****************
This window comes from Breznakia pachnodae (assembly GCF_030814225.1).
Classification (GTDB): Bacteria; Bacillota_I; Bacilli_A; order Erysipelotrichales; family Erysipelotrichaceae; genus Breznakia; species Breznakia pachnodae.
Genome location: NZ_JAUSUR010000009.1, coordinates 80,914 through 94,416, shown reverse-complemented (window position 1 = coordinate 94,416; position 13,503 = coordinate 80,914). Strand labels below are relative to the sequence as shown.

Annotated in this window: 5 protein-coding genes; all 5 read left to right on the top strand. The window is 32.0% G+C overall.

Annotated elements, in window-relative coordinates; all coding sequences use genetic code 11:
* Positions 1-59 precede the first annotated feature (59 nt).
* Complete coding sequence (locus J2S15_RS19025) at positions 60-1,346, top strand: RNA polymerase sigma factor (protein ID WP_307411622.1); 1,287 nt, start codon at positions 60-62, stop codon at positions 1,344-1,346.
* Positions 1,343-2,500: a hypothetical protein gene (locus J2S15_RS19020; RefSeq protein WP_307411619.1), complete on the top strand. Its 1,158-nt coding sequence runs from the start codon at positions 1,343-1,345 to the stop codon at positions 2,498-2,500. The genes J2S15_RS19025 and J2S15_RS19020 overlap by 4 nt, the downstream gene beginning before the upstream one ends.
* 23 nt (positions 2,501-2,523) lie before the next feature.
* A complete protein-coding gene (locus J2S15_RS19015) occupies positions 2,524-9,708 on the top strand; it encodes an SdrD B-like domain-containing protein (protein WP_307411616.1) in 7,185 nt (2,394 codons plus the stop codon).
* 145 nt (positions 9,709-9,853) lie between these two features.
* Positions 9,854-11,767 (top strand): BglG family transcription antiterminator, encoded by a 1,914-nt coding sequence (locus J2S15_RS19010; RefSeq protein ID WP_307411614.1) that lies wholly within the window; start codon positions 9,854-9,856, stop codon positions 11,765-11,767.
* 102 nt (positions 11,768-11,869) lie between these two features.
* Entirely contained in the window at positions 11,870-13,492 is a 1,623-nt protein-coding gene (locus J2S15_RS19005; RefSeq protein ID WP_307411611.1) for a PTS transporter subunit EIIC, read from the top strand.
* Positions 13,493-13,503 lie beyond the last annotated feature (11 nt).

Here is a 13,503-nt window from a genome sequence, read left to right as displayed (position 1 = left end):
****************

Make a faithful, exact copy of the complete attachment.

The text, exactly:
This window comes from Breznakia pachnodae (assembly GCF_030814225.1).
Classification (GTDB): Bacteria; Bacillota_I; Bacilli_A; order Erysipelotrichales; family Erysipelotrichaceae; genus Breznakia; species Breznakia pachnodae.
Genome location: NZ_JAUSUR010000009.1, coordinates 80,914 through 94,416, shown reverse-complemented (window position 1 = coordinate 94,416; position 13,503 = coordinate 80,914). Strand labels below are relative to the sequence as shown.

Annotated in this window: 5 protein-coding genes; all 5 read left to right on the top strand. The window is 32.0% G+C overall.

Annotated elements, in window-relative coordinates; all coding sequences use genetic code 11:
* Positions 1-59 precede the first annotated feature (59 nt).
* Complete coding sequence (locus J2S15_RS19025) at positions 60-1,346, top strand: RNA polymerase sigma factor (protein ID WP_307411622.1); 1,287 nt, start codon at positions 60-62, stop codon at positions 1,344-1,346.
* Positions 1,343-2,500: a hypothetical protein gene (locus J2S15_RS19020; RefSeq protein WP_307411619.1), complete on the top strand. Its 1,158-nt coding sequence runs from the start codon at positions 1,343-1,345 to the stop codon at positions 2,498-2,500. The genes J2S15_RS19025 and J2S15_RS19020 overlap by 4 nt, the downstream gene beginning before the upstream one ends.
* 23 nt (positions 2,501-2,523) lie before the next feature.
* A complete protein-coding gene (locus J2S15_RS19015) occupies positions 2,524-9,708 on the top strand; it encodes an SdrD B-like domain-containing protein (protein WP_307411616.1) in 7,185 nt (2,394 codons plus the stop codon).
* 145 nt (positions 9,709-9,853) lie between these two features.
* Positions 9,854-11,767 (top strand): BglG family transcription antiterminator, encoded by a 1,914-nt coding sequence (locus J2S15_RS19010; RefSeq protein ID WP_307411614.1) that lies wholly within the window; start codon positions 9,854-9,856, stop codon positions 11,765-11,767.
* 102 nt (positions 11,768-11,869) lie between these two features.
* Entirely contained in the window at positions 11,870-13,492 is a 1,623-nt protein-coding gene (locus J2S15_RS19005; RefSeq protein ID WP_307411611.1) for a PTS transporter subunit EIIC, read from the top strand.
* Positions 13,493-13,503 lie beyond the last annotated feature (11 nt).

Here is a 13,503-nt window from a genome sequence, read left to right as displayed (position 1 = left end):